Netanyahu to BBC Persian: Iran's nukes will spell slavery for Iranian people
The PM also told CBS that Iranian missiles could hit the U.S.; lead U.S. negotiator with Iran urges lawmakers to hold off on imposing additional sanctions against Iran ahead of the talks.
Prime Minister Benjamin Netanyahu told BBC Persian Thursday that if Tehran develops nuclear weapons, it will spell slavery for the Iranian people. The interview was one of several given in the wake of his United Nations General Assembly address.
"If the Iranian regime gets nukes, the Iranian people will never be freed from tyranny and will live in slavery forever," he said in his first interview to a Persian-language television channel, which broadcasts to around 12 million people every week, according to network figures.
The prime minister also addressed his audience briefly in Farsi. "We are not patsies," Netanyahu said in Farsi. Netanyahu also held up a book authored by Iranian President Hassan Rohani, which, he said, includes passages in which Rohani explains his policy of using deception against the West in order to further Iran's nuclear program.
On Thursday night, Rohani tweeted that "Tel Aviv upset & angry...because the Iranian nation's message of #peace is being heard better. #Iran #Dialogue."
Also on Thursday, Netanyahu told CBS that Iran was working on intercontinental ballistic missiles that could one day hit the United States. "They're not developing those ICBMs for us. They can reach us with what they have. It's for you," he told CBS News.
"The American intelligence knows as well as we do that Iran is developing ICBMs not to reach Israel. They want to reach well beyond," he said on the network's "This Morning" program.
The United States and other Western powers have shown an increased interest in engaging with Iran's new president, although Secretary of State John Kerry said on Thursday that Tehran must first prove it is willing to end the stand-off over its nuclear program.
The ICBM issue first emerged after a 2011 blast at an Iranian military base that Israeli officials said was linked to efforts to build a missile that could travel 10,000 km - far enough to reach the United States.
Israeli officials in early 2012 said that it would be two to three years before Iran would have such long-range missiles that could hit the United States.
One senior Israeli security official, asked about Netanyahu's comments Thursday, said the threat of Iranian ICBMs was still not imminent. "It will be a few years before Iran has ballistic missiles," said the official, who declined to be identified.
Netanyahu told CBS that he was not worried that his warnings may sound too strident given the ongoing efforts by the United States and others to negotiate with Iran. "The policy should be ... not to let Iran wiggle away with a partial deal in which they make cosmetic concessions," he said.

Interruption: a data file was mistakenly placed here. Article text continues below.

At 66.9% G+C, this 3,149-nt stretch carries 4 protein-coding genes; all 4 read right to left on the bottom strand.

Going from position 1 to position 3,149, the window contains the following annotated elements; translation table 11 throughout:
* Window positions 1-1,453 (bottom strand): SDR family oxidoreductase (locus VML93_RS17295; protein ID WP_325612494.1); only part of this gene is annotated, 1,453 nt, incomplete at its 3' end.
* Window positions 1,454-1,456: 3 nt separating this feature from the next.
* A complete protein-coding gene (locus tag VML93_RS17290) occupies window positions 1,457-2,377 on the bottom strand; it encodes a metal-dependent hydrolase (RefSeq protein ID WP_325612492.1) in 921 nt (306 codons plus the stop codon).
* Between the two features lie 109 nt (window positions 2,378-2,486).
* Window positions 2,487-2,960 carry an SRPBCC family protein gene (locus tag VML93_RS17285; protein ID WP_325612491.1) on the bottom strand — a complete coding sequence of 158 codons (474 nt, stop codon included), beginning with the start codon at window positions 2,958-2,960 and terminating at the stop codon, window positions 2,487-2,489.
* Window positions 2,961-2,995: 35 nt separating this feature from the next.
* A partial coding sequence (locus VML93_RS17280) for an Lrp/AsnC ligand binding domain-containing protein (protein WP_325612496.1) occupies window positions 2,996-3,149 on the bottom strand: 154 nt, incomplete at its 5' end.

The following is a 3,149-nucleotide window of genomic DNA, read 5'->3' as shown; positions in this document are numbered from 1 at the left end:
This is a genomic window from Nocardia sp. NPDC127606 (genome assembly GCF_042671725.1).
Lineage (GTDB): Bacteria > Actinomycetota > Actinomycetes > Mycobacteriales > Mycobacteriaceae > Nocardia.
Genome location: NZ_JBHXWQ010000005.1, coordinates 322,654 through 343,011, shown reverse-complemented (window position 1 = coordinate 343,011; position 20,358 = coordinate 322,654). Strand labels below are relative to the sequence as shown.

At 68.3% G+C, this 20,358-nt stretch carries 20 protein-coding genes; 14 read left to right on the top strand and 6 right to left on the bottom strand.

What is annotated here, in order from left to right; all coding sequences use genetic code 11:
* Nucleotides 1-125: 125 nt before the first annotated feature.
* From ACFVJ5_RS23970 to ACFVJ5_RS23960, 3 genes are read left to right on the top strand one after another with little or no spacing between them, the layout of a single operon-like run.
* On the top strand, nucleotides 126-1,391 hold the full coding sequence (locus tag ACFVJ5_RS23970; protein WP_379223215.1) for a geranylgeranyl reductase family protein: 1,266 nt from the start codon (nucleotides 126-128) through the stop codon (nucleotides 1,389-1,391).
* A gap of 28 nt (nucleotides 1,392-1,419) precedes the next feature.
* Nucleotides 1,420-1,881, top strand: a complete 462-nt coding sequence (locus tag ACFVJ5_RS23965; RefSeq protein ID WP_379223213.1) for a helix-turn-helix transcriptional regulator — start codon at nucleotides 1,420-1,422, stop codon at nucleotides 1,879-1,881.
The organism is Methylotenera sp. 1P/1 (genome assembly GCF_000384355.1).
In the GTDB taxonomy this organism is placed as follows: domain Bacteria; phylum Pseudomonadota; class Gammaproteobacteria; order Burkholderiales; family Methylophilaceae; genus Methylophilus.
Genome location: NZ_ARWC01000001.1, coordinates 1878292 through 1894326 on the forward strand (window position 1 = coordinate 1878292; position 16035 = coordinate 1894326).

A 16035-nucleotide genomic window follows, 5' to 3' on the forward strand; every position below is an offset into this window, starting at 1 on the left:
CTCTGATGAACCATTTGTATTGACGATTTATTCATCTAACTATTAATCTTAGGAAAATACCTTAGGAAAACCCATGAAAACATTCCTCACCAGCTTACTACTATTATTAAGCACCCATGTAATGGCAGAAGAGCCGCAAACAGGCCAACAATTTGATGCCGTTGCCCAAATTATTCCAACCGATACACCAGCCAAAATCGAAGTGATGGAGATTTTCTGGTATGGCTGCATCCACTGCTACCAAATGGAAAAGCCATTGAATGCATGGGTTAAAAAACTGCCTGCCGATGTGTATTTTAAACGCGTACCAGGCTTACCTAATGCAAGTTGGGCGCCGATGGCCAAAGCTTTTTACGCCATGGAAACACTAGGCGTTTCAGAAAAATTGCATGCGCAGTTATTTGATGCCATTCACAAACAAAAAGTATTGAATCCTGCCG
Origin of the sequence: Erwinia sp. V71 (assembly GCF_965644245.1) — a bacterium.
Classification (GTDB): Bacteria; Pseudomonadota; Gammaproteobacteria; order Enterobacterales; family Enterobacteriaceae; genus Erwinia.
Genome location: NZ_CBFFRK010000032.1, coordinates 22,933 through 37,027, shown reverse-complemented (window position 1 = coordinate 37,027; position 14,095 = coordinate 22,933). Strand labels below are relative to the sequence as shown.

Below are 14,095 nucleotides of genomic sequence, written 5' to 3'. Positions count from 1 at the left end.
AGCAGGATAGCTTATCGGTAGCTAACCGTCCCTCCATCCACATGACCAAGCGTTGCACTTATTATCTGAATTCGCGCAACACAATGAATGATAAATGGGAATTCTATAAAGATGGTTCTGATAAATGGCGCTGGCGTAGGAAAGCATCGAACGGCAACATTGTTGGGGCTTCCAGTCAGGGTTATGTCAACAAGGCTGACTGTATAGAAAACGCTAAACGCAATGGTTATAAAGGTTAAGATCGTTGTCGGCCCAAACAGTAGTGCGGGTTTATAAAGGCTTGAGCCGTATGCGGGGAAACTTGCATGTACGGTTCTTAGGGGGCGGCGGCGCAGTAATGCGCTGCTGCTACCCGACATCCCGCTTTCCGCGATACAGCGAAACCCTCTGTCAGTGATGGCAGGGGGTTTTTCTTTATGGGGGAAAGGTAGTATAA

In another interview, Netanyahu also warned Iran's work on ICBMs was clearly aimed at delivering nuclear weapons.
"Those ... long-range ballistic missiles have only one purpose in the world. Their sole purpose is to arm them with a nuclear payload," he told NBC's Andrea Mitchell in an interview set to air later on Thursday.
No easing of sanctions
Meanwhile, a top U.S. official said Thursday that the Obama administration is looking for Iran to take specific steps to slow its uranium enrichment and to open a wider window into its nuclear program, ahead of October 15-16 negotiations with Tehran.
Under Secretary of State Wendy Sherman, the lead U.S. negotiator with Iran, also urged U.S. lawmakers to hold off on imposing additional sanctions against Iran ahead of the talks.
In testimony for Congress, Sherman held out the possibility of sanctions relief for Iran, but she made it clear the United States expected concrete actions from Tehran before this could happen and said all U.S. concerns about Iran's nuclear program must be addressed before the core sanctions could be removed.
"We will be looking for specific steps by Iran that address core issues, including but not limited to, the pace and scope of its enrichment program, the transparency of its overall nuclear program and (stockpiles) of enriched uranium," Sherman told the Senate Foreign Relations Committee.
"The Iranians in return will doubtless be seeking some relief from comprehensive international sanctions that are now in place," she added. "We have been clear that only concrete viable steps, and verifiable steps, can offer a path to sanctions relief."
Six major powers - Britain, China, France, Germany, Russia and the United States - will meet Iran's new negotiating team in Geneva on Oct. 15-16 to discuss its nuclear program.
The United States and its allies have imposed extensive sanctions against Iran, including a U.S. law that forced buyers of Iranian crude to sharply cut their purchases, because of Tehran's failure to address their concerns about the nuclear program.
At the hearing, Senate Foreign Relations Committee Chairman Robert Menendez, a Democrat, said some U.S. lawmakers are moving forward on new U.S. sanctions to further cut Iranian petroleum sales, but held out the possibility of sanctions relief if Iran lives up to its UN Security Council obligations.
Those obligations include ceasing the enrichment of uranium, a process that can produce fuel for nuclear power plants or, if extended, fissile material for an atomic bomb.